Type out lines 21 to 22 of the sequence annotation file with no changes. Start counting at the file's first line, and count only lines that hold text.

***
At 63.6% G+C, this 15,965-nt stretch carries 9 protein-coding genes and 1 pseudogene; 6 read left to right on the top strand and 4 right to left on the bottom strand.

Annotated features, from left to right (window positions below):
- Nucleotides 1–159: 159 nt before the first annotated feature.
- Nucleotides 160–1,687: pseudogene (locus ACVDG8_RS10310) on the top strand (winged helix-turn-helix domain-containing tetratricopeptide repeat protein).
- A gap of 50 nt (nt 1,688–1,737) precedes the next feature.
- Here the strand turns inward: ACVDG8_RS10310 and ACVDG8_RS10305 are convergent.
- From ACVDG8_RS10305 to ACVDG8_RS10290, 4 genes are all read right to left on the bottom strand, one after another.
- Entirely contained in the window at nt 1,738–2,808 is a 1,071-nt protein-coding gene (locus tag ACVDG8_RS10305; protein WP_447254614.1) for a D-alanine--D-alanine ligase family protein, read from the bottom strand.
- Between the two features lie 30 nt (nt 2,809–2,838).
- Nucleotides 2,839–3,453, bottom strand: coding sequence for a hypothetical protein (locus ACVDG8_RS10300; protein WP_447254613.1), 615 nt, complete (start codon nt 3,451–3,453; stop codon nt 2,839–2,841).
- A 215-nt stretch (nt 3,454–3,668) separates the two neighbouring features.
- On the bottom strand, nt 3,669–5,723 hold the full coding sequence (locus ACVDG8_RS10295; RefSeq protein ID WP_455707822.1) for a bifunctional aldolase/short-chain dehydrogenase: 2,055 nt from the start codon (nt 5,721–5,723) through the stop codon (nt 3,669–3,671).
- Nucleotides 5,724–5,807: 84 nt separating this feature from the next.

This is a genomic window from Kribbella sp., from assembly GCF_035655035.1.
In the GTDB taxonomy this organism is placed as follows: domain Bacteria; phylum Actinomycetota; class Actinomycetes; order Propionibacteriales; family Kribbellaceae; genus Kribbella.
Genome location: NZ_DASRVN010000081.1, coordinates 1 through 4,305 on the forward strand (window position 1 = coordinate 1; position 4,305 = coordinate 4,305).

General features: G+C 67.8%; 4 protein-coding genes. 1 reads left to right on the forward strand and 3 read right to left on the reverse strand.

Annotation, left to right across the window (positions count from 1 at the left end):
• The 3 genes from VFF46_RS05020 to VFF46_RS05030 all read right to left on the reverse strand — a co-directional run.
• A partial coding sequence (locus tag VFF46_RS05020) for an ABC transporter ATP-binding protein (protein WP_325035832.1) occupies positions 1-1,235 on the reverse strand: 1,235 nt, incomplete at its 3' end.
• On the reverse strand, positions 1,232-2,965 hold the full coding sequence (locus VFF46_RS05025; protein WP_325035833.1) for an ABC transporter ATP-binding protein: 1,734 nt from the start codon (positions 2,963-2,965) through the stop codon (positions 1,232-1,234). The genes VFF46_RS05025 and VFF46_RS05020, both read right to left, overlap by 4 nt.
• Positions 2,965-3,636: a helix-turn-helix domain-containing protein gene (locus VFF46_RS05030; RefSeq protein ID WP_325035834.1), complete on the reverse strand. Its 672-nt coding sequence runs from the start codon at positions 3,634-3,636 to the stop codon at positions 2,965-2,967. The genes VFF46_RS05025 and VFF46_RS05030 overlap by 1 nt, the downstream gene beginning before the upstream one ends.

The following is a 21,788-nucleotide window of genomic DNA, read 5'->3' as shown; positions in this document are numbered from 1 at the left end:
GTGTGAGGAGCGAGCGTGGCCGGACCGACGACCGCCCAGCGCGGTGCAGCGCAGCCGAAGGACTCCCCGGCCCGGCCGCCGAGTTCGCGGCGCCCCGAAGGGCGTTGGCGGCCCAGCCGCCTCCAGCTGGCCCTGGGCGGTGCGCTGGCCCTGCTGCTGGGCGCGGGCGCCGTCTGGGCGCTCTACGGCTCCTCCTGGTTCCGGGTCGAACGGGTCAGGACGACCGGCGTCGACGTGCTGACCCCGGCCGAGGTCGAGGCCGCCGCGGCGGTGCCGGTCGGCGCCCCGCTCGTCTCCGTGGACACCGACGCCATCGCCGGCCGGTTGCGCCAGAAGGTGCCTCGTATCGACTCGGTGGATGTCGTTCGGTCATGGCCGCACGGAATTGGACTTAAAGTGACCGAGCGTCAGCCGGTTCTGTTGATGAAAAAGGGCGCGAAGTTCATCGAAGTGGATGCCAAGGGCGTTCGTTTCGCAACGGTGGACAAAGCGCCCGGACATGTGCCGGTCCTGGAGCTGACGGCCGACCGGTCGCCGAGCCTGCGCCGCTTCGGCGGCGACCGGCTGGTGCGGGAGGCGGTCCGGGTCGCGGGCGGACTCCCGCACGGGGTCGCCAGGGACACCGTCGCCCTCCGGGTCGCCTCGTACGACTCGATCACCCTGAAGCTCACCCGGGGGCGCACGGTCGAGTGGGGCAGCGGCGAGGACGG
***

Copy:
• On the reverse strand, positions 1,232-2,965 hold the full coding sequence (locus VFF46_RS05025; protein WP_325035833.1) for an ABC transporter ATP-binding protein: 1,734 nt from the start codon (positions 2,963-2,965) through the stop codon (positions 1,232-1,234). The genes VFF46_RS05025 and VFF46_RS05020, both read right to left, overlap by 4 nt.
• Positions 2,965-3,636: a helix-turn-helix domain-containing protein gene (locus VFF46_RS05030; RefSeq protein ID WP_325035834.1), complete on the reverse strand. Its 672-nt coding sequence runs from the start codon at positions 3,634-3,636 to the stop codon at positions 2,965-2,967. The genes VFF46_RS05025 and VFF46_RS05030 overlap by 1 nt, the downstream gene beginning before the upstream one ends.